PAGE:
Six years out of college and I finally paid monetary homage to my alma mater a couple weeks ago. Not a significant amount – a token really – because they were collecting contributions for a scholarship fund to be named after a dean who had approved a rather special scholarship for me and is now battling cancer.
My school asks for money all the time; the percentage of alumni who donate actually helps a school in its U.S. News and World Report ranking. Or at least that was the case when I was on the other side – still in school and working at the Alumni Relations House for $7.5o/hour and free Papa John’s pizza. At the start of each three-hour phone shift, we were told that if we could convince someone to contribute even just a dollar to the Annual Fund, that was a win. Getting someone with no donating history to give a buck was in some ways a greater triumph than happening upon the $100 from the alum who had donated that figure annually, reliably, for the past quarter century. Either way – the reward for a pledge (a relative rarity) was a candy bar. As for the job, some alums were curt, others apologetic, few were generous and most were simply not at home.
I have never contributed to the Annual Fund. Not even the courtesy dollar, which ultimately contributes as much to me as to the school. You’d think that having worked the phones at the alum house, calling people a year out who were still repaying student loans as well as those already living on their pensions, I would have saved them the hassle and sent in something. It’s one of the strategies behind employing student callers: the 25% of the student body that at one point or another during four years gets an easy on-campus job with decent pay and dinner thrown into the mix will give at least that dollar.
I didn’t. Why? At first because of post-college poverty. But even then, I could have spared a buck. Perhaps afterward because of the incessant solicitation. Not just by phone but by mail as well. How can they possibly raise more than they spend this way?
Underlying my hesitance to be generous, however, is a certain dismay with how my education panned out. By all apparent standards, I have nothing to bemoan. I was the recipient of scholarship money, I was active on campus, I took really interesting classes and had – once I got savvy about choosing them – great professors. The year I graduated, my school ranked top ten in the country, and I have no doubt its caliber helped me get my first real job.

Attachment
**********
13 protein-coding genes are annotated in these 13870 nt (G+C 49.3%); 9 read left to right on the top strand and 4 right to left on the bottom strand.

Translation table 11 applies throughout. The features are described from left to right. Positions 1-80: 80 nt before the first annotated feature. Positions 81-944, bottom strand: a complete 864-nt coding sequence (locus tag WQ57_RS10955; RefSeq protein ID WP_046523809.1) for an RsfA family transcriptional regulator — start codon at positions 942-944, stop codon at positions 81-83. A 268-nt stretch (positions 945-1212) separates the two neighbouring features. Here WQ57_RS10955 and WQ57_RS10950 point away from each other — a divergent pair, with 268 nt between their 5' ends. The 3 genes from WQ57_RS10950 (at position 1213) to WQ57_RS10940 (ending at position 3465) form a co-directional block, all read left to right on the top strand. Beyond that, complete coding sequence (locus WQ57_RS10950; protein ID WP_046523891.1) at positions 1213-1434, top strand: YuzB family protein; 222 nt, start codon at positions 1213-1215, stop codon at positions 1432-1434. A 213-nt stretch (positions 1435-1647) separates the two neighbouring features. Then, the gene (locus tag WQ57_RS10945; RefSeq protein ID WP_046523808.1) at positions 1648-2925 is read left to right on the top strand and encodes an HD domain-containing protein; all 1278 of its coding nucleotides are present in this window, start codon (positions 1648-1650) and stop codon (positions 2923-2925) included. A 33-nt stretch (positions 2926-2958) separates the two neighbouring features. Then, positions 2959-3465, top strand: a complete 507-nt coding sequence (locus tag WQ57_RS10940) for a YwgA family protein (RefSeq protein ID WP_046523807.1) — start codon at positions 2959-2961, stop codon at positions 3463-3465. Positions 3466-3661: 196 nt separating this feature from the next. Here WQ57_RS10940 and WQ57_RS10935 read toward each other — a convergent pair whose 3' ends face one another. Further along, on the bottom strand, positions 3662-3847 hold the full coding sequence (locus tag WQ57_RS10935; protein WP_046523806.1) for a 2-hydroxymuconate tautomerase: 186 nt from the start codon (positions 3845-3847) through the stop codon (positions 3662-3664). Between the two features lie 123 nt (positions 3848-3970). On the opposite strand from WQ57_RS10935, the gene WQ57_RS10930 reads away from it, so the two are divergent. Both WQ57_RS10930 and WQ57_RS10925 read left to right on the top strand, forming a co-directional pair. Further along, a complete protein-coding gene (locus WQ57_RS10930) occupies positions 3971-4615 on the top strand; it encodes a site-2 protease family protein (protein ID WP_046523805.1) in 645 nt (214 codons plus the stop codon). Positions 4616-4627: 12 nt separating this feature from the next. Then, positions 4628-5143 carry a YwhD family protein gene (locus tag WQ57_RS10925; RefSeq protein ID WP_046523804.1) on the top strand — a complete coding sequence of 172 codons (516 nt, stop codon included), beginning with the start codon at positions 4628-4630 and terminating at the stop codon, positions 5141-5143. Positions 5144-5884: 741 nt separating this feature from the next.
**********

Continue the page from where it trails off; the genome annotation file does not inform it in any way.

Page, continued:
A career center session on ‘choosing your major’ first semester sophomore year. We had to declare by second semester, and I was at a loss. The loosey goosey liberal U.S. education is all well and good if you’ve got your heart set on being a lawyer, a doctor, a professor, but what if you just don’t know? You’ve got a sense of what you enjoy but no clear picture of how that translates into the job market, or how to go about preparing educationally for the jobs that may be related to what you enjoy.
At this particular major-choosing session, we were told, “Don’t overthink choosing your major. Nine times out of ten it has no bearing on what you’ll end up doing after your graduate, so just pick something you enjoy.”
Call me naive, but I did. As did many others, both at my school and schools across the country. And we – privileged to have had liberal, renaissance educations with lots of wiggle room for electives – graduated sans the marketable skills and pre-professional grooming/counseling to [a] get the right job and [b] know what that job was.
The ‘just study what you like’ approach is great for academics. You go on to do a masters, and a PhD and then – unless you’re one of the most brilliant – proceed to teach and do research at whatever university will hire you, wherever it may be. But if you’re not on that track, where does it leave you?
There are plenty companies hiring bright young graduates with good grades for entry level roles in a slew of industries. It’s good to be able to prove prior interest in a given industry through a battery of related internships, though it’s not always necessary. But what if you do one of those jobs, maybe even a couple jobs in that industry, and decide it’s not the place for you?
Then you’re a career-changer, or — in this economy — simply screwed.
There has to be a better balance to ‘studying what you like’ and figuring out how that’s going to translate into a job you like after you graduate (that pays decently). We spend heaps on our tertiary schooling in the U.S. – surely part of that should go to practical application? Expand my mind these four years, but prepare me to continue doing so while making a living thereafter.
Of course, some would have things remain just the way they are. Education for the sake of itself, only. You can figure out the rest later, with the critical thinking skills you gained analyzing Lars Von Trier’s films and the epic works of James Joyce.
Anyhow, having gotten to the bottom of my reluctance to give, I realize this little bone I have to pick with my university is really just an issue with liberal education at large. And at the end of the day, is just as much my fault as that of the system. I didn’t, couldn’t figure out what (if anything) I wanted to do professionally. I was thankful for the ‘study what you like’ advice, happy to be shielded from life-altering decisions for a little longer. I didn’t ‘think critically’ about the implications of being a comparative literature major, I didn’t demand to know what I would pay later for the instant gratification of simply studying what I liked.